Find the datasheet for this chip. Look up at what pin the feedback voltage enters the chip and trace out what's connected to that pin. Usually it will be a potential divider that divides the output down to whatever reference voltage the chip use for comparison.

Calculate the upper transistor in that divider for 7.5V, swap it and Bob's your uncle.


Don't change anything until you have the datasheet and finally, remember a fuse on anything you connect, there's a lot of current in such a beast.
Regards,
Søren

A rather fast and fairly heavy robot with quite large wheels needs what? A lot of power?
Please remember...
Engineering is based on numbers - not adjectives

Offline corrado33

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Re: Need 7.5V, 2A power supply -- using a computer supply?
« Reply #3 on: June 21, 2011, 06:40:07 PM »
Hi,

The few modify-a-PC-PSU-tutorials I've seen have been highly specific towards a particular make and model and if what you've got is different, it won't help you any.


I used an old dell power supply to make a desktop power supply.  (I can see you imagining me burning my house down now...) 

It was actually really easy.  The red wires are 5v and yellow are 12V.  There is usually a "sense" wire that has to be connected to 5V for the unit to turn on.  That wire is the hard thing to find.  That is also the wire I switched (and fused) to turn my unit on and off.  It varies on different units.  Sometimes it's blue, sometimes it's grey.  Sometimes it needs 5V, sometimes it needs to be connected to ground.  Sometimes you need to put a load on SOMETHING to make it run at all.  You should be able to find a tutorial on your computer power supply (or at least your brand).  I THINK that was all I had to do.... I don't remember exactly, I did it a few years ago.  I got REALLY nervous plugging it in after I had messed with it.  Turns out computer PSUs have good protection too.  I accidentally had a power wire touching a ground wire when I plugged it in once.  It just refused to turn on.  (Lucky for me).  Now it's all heat shrunked (it's a word... maybe) and tucked inside and good to go.  I haven't had problems with it for years now.  I did have to relocate the fan to the outside of the case though to create room on the inside to tuck the wires into.  (And for the back of the banana jacks, they take up room too.)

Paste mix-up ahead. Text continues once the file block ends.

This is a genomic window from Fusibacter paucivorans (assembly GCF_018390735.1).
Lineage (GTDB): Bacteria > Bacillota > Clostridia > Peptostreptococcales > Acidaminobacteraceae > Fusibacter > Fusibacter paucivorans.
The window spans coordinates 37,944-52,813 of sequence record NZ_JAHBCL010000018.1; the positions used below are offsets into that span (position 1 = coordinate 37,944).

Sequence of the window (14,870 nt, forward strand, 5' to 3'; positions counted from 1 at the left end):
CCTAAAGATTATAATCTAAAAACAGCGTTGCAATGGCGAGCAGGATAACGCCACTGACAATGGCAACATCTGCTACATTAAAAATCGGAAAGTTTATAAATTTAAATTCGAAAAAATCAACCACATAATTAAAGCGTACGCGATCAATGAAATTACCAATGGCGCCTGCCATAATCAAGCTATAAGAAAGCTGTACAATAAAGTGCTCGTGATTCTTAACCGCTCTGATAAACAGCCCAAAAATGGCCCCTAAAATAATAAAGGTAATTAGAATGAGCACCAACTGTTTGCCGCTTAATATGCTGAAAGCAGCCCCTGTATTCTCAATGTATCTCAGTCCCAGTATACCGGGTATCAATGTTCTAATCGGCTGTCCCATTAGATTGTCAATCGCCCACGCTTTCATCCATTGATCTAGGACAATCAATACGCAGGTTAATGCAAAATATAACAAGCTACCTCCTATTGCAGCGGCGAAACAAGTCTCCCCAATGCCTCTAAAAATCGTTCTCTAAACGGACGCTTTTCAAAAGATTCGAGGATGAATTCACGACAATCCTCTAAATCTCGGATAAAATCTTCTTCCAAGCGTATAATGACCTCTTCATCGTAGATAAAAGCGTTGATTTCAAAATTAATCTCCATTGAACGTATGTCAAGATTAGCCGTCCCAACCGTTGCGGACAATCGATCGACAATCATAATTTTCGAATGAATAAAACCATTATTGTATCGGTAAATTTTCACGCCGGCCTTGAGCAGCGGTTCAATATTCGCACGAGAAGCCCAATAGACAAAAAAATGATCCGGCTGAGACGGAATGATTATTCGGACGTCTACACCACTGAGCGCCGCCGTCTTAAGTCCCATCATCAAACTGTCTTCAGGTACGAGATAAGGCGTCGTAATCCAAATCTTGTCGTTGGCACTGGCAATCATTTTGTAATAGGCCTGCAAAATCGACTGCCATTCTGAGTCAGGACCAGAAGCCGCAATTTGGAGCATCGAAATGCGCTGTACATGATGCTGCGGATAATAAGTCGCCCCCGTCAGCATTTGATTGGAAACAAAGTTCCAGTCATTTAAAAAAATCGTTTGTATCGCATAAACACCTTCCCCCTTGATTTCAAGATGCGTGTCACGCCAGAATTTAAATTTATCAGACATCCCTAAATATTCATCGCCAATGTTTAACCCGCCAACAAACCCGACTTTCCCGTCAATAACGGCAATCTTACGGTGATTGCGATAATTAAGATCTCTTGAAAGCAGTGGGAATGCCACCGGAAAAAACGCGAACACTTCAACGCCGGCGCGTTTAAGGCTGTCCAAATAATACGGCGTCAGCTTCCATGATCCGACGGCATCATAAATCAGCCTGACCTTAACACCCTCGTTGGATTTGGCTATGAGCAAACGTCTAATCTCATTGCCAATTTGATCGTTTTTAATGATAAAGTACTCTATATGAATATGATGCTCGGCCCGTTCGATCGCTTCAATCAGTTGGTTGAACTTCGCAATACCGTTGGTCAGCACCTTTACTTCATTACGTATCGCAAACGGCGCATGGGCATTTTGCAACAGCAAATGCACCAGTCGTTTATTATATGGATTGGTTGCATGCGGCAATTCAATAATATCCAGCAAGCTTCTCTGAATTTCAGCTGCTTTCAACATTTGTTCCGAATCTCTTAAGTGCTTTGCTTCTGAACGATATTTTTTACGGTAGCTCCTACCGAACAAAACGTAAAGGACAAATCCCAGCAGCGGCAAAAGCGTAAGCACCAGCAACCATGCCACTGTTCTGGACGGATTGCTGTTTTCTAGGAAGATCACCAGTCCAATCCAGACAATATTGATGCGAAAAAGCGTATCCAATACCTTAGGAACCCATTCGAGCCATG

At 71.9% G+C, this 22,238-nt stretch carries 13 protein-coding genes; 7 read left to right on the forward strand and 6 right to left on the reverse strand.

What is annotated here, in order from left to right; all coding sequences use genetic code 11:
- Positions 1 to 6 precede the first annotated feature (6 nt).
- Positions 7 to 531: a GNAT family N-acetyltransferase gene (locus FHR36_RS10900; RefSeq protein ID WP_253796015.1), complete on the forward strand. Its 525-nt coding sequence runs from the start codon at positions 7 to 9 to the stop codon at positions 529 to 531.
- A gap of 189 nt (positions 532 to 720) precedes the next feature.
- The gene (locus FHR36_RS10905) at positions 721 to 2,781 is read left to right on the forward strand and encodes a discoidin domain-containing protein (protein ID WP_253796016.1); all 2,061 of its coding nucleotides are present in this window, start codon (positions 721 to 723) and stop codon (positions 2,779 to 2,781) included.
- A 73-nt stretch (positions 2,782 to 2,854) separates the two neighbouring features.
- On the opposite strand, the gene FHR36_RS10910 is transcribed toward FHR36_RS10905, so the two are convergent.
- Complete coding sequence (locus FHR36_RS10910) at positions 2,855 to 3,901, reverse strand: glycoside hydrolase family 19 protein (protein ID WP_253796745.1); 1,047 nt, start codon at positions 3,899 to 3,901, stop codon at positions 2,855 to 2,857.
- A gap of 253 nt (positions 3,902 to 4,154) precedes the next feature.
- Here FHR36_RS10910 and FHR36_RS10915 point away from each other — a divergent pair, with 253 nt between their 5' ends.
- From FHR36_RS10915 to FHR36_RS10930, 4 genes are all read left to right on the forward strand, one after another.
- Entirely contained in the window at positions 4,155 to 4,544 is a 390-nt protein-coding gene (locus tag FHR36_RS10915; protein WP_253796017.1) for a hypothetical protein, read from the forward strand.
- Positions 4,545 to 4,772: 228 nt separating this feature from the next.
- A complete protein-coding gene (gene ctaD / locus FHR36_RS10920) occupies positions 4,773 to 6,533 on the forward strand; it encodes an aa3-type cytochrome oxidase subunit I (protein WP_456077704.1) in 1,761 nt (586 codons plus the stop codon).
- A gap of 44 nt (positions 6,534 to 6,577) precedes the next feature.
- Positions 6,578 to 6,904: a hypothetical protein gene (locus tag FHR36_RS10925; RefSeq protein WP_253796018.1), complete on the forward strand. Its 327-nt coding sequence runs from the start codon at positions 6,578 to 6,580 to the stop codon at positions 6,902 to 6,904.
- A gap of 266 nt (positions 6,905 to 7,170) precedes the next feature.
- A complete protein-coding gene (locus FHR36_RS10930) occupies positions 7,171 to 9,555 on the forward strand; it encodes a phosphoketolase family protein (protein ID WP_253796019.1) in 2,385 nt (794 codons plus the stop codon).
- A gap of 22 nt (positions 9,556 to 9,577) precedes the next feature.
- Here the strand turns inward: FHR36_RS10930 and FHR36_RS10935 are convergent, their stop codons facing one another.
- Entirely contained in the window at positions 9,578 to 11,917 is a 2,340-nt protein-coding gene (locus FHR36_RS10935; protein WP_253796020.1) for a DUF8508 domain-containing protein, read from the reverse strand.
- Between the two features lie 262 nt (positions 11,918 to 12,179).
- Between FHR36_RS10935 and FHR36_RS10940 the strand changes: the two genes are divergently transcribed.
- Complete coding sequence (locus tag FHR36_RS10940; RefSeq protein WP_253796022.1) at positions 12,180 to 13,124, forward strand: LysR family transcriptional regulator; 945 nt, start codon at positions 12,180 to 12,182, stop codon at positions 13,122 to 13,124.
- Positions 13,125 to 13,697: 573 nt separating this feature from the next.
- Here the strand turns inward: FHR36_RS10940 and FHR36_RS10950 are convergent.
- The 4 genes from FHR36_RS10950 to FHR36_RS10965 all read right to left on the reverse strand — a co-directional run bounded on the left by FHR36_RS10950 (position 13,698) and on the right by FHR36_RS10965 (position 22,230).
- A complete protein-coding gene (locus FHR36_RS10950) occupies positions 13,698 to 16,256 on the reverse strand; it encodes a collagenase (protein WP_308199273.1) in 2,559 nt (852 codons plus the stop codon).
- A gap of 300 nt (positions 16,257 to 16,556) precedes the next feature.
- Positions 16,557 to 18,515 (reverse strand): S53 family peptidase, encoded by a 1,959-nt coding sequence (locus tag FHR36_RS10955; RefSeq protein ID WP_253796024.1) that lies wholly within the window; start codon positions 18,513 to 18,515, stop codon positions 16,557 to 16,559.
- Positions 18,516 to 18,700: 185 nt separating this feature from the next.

Offline Soeren

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Re: Need 7.5V, 2A power supply -- using a computer supply?
« Reply #4 on: June 22, 2011, 01:57:43 PM »
Hi,

I used an old dell power supply to make a desktop power supply.  (I can see you imagining me burning my house down now...) 
Yes, but this is about changing the output voltages, rather than just using the 5V and 12V lines as is.